Therefore, in an expanding Universe, radiation loses energy due to redshift, but matter also loses kinetic energy due to the expansion of the Universe!
What is even more interesting is the ability to interpret everything that moves at near-light speed as radiation. And everything that moves much more slowly is like matter. Therefore, initially even particles and protons behaved like radiation, and later (now, for example) even neutrinos begin to behave like matter. There are models that assign small, but nonzero, rest masses to particles like a photon and graviton. If the Universe continues to expand and cool, and these particles really find their mass, they will begin to behave like matter, and cool, and - if the dark energy does not scatter all the matter from each other - they will also begin to pile together!
Therefore, Andrei, the expansion of the Universe also affects the particles of matter: they cool and lose energy. For particles that do not move with relativistic velocities, the energy is proportional to the square of the velocity, therefore, when due to the expansion of the Universe the particle energy decreases by half, its velocity decreases by 29% (by 1 / √2). Protons and neutrons cease to be relativistic, and begin to behave like matter when the universe executes a microsecond; electrons - at the age of a second; neutrinos - tens of thousands of years; photons and gravitons, if they really have mass, will behave no earlier than a quintillion years will be in the Universe!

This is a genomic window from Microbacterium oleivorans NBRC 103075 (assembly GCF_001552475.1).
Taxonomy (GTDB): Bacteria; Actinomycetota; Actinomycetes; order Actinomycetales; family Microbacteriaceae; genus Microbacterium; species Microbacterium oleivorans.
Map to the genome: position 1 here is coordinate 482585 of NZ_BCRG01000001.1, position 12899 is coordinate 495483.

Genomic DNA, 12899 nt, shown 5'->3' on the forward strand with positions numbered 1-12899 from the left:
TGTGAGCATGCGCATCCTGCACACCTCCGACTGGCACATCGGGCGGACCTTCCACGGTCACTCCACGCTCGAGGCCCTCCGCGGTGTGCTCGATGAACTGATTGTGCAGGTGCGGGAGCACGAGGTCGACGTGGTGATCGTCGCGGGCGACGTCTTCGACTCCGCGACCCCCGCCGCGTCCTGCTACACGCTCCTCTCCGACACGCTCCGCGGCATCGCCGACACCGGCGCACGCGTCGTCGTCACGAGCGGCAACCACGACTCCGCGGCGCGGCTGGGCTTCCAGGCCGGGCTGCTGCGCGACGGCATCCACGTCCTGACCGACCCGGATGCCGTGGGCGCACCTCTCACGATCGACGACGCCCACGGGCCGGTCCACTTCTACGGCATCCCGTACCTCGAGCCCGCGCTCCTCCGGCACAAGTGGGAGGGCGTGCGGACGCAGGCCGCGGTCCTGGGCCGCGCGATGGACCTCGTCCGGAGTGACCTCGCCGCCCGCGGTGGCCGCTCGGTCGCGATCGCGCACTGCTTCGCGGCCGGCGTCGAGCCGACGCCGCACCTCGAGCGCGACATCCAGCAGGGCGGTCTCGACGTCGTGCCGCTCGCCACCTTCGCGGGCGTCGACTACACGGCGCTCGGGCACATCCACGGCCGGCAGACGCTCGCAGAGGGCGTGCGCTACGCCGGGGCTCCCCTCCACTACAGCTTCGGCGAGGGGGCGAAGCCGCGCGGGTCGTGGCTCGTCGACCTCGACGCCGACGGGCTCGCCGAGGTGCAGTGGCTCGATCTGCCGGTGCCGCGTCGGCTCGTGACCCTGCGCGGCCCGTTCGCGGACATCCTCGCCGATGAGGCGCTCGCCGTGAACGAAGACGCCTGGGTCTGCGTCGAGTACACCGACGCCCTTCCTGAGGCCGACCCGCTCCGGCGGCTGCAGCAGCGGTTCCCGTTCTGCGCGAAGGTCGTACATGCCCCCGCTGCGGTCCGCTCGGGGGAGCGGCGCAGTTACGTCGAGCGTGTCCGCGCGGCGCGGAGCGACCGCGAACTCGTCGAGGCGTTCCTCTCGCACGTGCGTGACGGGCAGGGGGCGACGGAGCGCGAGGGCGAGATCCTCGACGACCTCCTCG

For the formation of molecules, stars, galaxies and planets that we are observing today, it was required not only that the radiation lost energy, but also that the kinetic energy of individual particles fell. We are very lucky that the expansion of the Universe works just like that - because it turned out to be the Universe that we are now observing!
Thank you for the wonderful question, and I hope that the explanation has been made clear to you and the rest. Send me your questions and suggestions for the following articles.